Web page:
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A PCR study of restriction sites in lactococcal phage DNA

Authors: I.B. Powell, G.K.Y. Limsowtin and D.M. Gray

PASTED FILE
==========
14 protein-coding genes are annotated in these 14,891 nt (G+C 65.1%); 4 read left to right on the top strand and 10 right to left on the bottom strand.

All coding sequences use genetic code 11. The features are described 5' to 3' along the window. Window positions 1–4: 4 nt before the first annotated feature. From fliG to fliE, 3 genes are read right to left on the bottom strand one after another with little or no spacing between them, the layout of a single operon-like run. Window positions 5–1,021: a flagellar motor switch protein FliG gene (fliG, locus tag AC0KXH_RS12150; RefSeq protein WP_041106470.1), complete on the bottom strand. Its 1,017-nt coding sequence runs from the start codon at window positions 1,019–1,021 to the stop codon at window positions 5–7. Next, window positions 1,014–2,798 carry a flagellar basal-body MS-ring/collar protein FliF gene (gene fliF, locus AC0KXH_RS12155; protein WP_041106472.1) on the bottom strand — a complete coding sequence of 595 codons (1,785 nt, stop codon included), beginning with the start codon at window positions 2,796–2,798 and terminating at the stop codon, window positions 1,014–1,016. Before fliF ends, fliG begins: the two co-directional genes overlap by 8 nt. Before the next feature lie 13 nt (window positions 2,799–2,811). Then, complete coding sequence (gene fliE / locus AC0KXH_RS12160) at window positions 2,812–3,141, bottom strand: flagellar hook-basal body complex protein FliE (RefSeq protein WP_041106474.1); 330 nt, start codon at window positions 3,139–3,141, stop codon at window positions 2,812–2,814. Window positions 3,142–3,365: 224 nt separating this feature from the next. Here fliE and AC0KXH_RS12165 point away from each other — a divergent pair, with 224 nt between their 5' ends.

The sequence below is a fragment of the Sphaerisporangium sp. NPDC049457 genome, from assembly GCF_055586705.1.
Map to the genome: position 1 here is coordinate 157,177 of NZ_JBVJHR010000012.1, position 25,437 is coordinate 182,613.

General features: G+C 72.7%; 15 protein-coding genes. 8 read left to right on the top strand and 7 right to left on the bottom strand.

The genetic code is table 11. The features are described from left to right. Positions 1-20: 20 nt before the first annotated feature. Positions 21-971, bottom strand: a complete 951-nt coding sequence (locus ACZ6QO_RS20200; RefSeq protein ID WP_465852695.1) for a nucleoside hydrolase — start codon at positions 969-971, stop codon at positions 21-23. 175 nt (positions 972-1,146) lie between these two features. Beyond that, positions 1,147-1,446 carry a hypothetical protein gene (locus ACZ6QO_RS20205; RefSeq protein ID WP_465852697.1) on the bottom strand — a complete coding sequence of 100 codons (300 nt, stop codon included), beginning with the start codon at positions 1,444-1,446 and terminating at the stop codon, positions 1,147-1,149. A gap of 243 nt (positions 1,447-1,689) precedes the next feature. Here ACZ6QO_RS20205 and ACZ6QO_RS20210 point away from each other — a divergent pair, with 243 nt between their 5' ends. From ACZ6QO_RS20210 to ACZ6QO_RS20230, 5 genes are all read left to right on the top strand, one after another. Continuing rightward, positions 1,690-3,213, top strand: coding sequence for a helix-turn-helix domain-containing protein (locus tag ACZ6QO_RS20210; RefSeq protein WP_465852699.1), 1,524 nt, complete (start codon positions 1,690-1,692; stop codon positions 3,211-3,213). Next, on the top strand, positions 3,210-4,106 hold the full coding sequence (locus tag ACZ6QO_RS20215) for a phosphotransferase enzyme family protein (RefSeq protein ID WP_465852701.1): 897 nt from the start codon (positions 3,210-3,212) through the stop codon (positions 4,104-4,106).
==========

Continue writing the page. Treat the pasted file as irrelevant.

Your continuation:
Restriction enzymes provide an important mechanism of bacterial resistance to phage infection. Restriction systems exist in many cheese starter strains of Lactococcus lactis. There is evidence that some phages that infect L. lactis have evolved to minimise the effectiveness of these restriction systems, but it is not generally known whether this is achieved by chemical modification of phage DNA to mask restriction enzyme cleavage sites or whether the DNAs of these phages simply have few (or no) sites. Evidence from limited DNA cloning (Powell and Davidson 1986) and sequencing (e.g. Lubbers et al. 1995; Chandry et al. 1997) indicates that the DNAs of the phages studied have remarkably few sites, presumably an evolutionary response to restriction systems in host strains.

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